I Recreated the Magic of a Restaurant Tasting Menu at Home — Here’s How I Pulled It Off

published Jun 23, 2022
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Happy friends making a toast with prosecco sitting at the table during a backyard dinner party.
Credit: Stocksy | Alberto Bogo

I love a tasting menu dinner. When I look back at some of my favorite trips and moments, there was often a tasting menu experience that defined it. The squid ink hush puppies on the menu at Sons & Daughters in San Francisco. A salmon macaron at a now-defunct art-filled establishment tucked away in an alley in Bordeaux, France. The pork terrine at Little Pearl in Washington, D.C. 

It’s the place, the flavors, and the presentation all coming together in a symphony that makes the memory so strong.

So why tackle a tasting menu at home? It all started with a week off between jobs. I treated myself to a break for the first time in my entire career and I wanted to mark the occasion with a trip. Yet, with flight prices skyrocketing higher each day, it seemed all but impossible to get away. Instead, I decided, there must be another way to create a memory that could transport me without leaving my condo.

And that’s why I wanted to recreate the magic of an indulgently unhurried tasting menu dinner at home. In concept, it might not seem much different from a potluck-style gathering or traditional dinner party — good food, good friends, what more could you want? — but the extra care, hours, and effort it takes to put together a tasting menu translates to an extra-special experience. It’s not an every weekend affair, and that’s what makes it all the more memorable. If you’re also looking to take a culinary journey without boarding a plane, make your friends feel like distinguished guests, and create a five-star meal without having to splurge on a Michelin restaurant, then I highly recommend hosting a tasting menu dinner party.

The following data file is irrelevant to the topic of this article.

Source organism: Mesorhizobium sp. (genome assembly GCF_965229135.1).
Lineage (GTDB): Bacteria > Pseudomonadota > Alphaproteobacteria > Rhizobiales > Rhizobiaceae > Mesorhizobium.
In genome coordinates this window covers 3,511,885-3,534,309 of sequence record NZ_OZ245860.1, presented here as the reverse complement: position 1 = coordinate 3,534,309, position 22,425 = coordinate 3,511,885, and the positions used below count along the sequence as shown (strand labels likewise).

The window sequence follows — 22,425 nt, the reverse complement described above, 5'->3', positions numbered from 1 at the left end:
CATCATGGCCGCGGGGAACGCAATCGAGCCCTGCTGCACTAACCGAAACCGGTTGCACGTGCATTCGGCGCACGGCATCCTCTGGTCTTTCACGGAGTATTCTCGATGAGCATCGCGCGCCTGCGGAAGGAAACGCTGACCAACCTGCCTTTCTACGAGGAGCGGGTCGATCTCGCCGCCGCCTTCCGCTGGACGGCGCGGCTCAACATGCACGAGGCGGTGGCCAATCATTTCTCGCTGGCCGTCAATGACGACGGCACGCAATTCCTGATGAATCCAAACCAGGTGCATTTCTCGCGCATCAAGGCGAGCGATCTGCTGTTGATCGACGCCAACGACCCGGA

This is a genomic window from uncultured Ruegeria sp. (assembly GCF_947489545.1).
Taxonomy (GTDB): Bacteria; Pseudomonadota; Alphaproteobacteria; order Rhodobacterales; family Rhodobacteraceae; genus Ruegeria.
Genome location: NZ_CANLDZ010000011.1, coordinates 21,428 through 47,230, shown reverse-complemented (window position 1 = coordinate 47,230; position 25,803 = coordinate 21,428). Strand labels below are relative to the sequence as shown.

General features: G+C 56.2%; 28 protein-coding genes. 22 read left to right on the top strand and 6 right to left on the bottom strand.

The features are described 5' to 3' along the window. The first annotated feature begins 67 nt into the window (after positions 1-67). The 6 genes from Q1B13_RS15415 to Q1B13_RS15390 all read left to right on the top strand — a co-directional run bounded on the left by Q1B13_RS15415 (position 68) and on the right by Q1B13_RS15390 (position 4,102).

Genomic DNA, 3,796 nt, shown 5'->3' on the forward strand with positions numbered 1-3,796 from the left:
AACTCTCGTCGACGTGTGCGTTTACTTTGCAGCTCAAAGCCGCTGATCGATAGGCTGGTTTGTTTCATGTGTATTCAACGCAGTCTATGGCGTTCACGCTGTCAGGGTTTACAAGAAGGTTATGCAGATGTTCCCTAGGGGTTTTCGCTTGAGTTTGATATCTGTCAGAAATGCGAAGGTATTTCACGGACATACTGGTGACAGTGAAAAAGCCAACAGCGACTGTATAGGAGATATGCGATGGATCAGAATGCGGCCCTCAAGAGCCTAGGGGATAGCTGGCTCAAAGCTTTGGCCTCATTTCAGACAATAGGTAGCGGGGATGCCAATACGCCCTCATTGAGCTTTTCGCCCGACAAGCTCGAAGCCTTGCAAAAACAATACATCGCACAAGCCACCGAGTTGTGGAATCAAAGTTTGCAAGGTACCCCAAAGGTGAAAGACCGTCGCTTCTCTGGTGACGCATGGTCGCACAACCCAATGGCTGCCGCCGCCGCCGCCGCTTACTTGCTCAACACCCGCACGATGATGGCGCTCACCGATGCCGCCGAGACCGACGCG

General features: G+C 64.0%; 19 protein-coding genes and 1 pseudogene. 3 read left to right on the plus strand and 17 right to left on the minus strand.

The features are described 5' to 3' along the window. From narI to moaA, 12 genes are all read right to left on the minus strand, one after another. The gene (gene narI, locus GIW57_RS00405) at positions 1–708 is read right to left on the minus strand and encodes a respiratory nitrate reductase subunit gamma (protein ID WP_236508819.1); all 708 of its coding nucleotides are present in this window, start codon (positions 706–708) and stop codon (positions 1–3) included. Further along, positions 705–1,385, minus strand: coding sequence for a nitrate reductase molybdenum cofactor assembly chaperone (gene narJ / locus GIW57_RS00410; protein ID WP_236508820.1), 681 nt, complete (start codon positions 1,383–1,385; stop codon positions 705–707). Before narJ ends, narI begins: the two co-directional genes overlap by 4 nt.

Here’s how I threw a tasting menu dinner party (and did it successfully!).

Credit: Heather Bien

Start with a theme.

The sky’s the limit when designing a multi-course menu, but often the most creative moments come from a few restraints in place. Start with a theme as a guide to pare down the recipes on the (literal) table. Maybe you want to pick a country and focus on the cuisine of that locale. Or perhaps there’s a singular recipe you’ve always wanted to try, and you’re going to build the menu around that pièce de résistance. 

I wanted to lean into the time of year — late spring — while also drawing on some of my favorite regional cuisine memories of lazy days spent at the river or on the beach. 

Here’s where I ended up for my seven-course menu, which I planned from light dishes to the heaviest, with a bread course thrown in towards the beginning:

  • Smoked Salmon Roll Ups with Cream Cheese and Dill
  • Hush Puppy Over a Dill-Chive Butter
  • White Fish Ceviche 
  • Deviled Eggs with Trout Roe
  • Charred Scallops with a Cilantro-Lime-Butter Sauce
  • Rib Eye with Charred Scallion Sauce and Walnuts 
  • Hummingbird Cake

Embrace the make-ahead mentality.